Questionnaire Construction Procedure for market Surveys

In Marketing Research, Questionnaire construction is still much more of an art than a science. Most of what is known about making questionnaires is the result of general experience. Neither a basic theory nor even a fully systematized approach to the problem has been developed. Nevertheless, the extensive experience of many researchers and a limited number of organized experiments have led to a considerable understanding of the problem and to a long list of ‘dos and don’ts” and rules of thumb. These can help a beginning researchers avoid many pitfalls, but they cannot be substituted for creative imagination in designing a questioning procedure. In the following discussion, the generally accepted rules are organized to provide a step-by-step approach to the development of a questionnaire

Questionnaire construction is discussed in nine steps. These steps may vary in importance in individual projects, but each step must receive attention in each case. The nine steps are: (1) decide what information is wanted; (2) decide what type of questionnaire (personal interview, mail telephone) to use; (3) decide on the content of individual questions; (4) decide on the type of question (open, multiple choice, dichotomous) to use; (5) decide on wording of the questions; (6) decide on question sequence; (7) determine form layout and method of questionnaire reproduction; (8) make a preliminary draft and pretest it; and (9) revise and prepare the final questionnaire.

Determine what Information is wanted:

Basically a questionnaire must serve two functions: it must translate research objectives into specific questions the respondent can answer, and it must motivate the respondent to cooperate with the survey and to furnish the information correctly. Therefore before a questionnaire can be formulated a specific statement of the information needed must be made. The complete analysis must be anticipated. For example, it is not enough to know that the objective is to find what type of person forms the market for the product. The specific characteristics that are thought to be important must be stated.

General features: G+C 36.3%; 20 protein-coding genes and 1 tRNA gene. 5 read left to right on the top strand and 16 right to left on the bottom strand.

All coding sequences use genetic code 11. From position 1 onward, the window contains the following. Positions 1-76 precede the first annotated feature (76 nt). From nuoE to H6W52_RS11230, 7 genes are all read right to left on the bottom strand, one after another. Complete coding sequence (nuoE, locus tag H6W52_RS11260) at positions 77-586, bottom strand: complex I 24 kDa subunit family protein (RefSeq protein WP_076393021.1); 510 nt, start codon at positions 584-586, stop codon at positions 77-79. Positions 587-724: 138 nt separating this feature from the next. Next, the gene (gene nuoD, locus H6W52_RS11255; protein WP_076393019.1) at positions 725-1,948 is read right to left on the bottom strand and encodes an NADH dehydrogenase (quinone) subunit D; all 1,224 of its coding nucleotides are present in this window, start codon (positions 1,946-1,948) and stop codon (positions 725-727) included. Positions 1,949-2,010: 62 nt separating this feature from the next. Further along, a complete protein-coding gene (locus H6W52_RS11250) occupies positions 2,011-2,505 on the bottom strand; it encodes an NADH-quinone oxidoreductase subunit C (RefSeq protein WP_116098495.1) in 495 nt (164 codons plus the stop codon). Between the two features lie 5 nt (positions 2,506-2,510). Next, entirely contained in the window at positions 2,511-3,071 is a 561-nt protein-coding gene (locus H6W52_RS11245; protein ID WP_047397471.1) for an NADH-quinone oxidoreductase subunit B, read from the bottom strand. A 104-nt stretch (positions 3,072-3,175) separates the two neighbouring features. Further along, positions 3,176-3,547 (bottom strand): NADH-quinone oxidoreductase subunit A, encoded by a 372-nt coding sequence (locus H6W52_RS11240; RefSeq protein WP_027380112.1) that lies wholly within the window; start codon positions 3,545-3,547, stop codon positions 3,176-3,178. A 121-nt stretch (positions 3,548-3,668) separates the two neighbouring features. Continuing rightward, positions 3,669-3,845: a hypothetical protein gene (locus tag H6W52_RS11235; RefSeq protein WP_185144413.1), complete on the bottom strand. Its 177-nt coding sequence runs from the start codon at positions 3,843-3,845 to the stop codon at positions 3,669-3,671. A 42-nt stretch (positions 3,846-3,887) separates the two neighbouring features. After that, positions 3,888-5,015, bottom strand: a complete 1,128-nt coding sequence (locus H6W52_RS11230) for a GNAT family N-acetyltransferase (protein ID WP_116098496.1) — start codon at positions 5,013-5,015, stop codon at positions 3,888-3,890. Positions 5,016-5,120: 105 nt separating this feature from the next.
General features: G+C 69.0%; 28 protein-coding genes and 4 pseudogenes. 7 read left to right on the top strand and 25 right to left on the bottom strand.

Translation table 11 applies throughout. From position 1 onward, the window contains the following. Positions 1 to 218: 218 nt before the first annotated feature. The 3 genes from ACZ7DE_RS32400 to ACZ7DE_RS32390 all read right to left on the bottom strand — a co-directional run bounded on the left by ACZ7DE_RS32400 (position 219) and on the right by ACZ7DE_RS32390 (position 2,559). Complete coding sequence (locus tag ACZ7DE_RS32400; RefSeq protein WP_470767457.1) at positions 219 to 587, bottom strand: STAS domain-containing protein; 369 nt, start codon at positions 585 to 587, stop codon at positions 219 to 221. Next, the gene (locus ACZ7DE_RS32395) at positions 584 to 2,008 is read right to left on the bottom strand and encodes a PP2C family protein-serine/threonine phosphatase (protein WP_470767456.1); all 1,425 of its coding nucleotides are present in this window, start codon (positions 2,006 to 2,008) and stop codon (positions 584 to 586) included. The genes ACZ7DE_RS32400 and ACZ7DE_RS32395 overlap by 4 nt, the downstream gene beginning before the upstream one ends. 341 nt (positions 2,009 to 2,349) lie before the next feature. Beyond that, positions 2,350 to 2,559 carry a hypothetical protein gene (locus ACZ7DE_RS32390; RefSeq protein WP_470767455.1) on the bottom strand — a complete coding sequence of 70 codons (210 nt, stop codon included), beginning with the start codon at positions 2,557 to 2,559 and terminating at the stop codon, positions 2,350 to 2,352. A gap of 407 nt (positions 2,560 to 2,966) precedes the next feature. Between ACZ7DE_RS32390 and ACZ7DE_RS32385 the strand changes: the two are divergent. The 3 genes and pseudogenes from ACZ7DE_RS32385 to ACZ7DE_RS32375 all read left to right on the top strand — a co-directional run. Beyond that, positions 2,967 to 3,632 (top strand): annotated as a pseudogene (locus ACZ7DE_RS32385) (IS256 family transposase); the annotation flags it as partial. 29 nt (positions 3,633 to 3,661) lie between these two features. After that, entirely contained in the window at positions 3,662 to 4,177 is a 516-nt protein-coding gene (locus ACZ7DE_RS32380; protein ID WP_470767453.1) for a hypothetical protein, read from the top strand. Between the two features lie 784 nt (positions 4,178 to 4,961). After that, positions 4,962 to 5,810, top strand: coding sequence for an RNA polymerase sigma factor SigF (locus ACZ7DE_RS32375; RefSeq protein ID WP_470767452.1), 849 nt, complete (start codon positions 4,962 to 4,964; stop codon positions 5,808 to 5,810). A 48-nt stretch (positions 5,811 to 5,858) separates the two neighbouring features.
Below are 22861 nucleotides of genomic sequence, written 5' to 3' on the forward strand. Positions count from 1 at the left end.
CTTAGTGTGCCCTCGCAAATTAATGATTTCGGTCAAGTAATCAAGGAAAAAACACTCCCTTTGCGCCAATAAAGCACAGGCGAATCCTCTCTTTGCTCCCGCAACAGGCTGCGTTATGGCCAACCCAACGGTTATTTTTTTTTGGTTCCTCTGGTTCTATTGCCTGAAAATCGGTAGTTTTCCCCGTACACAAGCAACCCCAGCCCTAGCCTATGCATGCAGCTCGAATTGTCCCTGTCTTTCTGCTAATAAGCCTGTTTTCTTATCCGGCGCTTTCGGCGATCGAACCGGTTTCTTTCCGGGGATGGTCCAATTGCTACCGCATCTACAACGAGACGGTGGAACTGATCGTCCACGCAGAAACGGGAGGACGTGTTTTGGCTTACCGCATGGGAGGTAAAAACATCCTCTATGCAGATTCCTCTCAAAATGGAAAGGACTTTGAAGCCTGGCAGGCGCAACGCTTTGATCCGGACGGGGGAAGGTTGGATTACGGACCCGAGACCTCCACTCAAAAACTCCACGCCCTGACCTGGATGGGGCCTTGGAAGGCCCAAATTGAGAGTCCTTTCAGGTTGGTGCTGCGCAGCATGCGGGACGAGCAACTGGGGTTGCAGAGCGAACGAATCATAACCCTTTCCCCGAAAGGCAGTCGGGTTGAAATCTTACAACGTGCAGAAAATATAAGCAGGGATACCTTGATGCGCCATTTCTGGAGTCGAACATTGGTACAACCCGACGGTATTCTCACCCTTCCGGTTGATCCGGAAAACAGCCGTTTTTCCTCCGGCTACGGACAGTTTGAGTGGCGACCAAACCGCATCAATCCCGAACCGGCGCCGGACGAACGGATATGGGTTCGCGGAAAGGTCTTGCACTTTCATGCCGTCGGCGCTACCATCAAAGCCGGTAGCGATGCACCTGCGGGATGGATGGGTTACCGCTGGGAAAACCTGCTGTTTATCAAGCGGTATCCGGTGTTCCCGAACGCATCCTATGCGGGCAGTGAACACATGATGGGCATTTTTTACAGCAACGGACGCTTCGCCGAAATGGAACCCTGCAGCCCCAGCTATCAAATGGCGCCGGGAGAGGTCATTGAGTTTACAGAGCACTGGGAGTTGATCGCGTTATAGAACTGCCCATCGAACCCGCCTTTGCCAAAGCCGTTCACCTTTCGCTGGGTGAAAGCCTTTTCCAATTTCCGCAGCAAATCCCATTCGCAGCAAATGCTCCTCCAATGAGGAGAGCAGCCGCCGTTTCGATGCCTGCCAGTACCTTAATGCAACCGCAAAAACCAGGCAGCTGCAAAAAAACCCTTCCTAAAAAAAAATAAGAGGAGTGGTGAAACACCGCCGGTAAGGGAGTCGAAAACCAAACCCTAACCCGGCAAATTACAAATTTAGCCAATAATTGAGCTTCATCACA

Determine the type of Questionnaire to use:

Questionnaires can be used by personal interview, mail, or telephone. The choice among these alternatives is largely determined by the type of information to be obtained and by the type of respondents from whom it is to be obtained. It is necessary to decide on the types of questionnaire at this point since the questions asked, the way in which they are asked, and the sequence in which they are asked will all be influenced by this decision. The influence of the type of questionnaire on these factors will be brought out in the discussion.

Determine the content of individual questions:

Once the needed information is specified and the method of communication is decided, researchers are ready to begin formulating the questionnaire. A first problem is to decide at to include in individual questions. The following points are in the nature of standards against which to check possible questions; obviously they leave much to the originality of the researchers.

Is the Question necessary?

Although it seems obvious that no question should be included in a questionnaire unless it is necessary, there is a strong tendency to include interesting questions that have no particular value for the study objectives This has become a particularly important point in recent years as the average questionnaires has become longer.

Extra questions add to the expense of the survey and increase the demands made on respondents, thus decreasing the likelihood of their cooperation. It is reported that the addition of one question to a US Census questionnaire adds more than $1 million to the total cost of the census. While the typical marketing research project is small compared to the census this example indicates the problem.

To determine whether a question is necessary, the researcher must turn back to the objective of the study. Is the information definitely called for? Will something actually be done as a result of the information obtained: If the answer to either of these is no, the question should be eliminated. —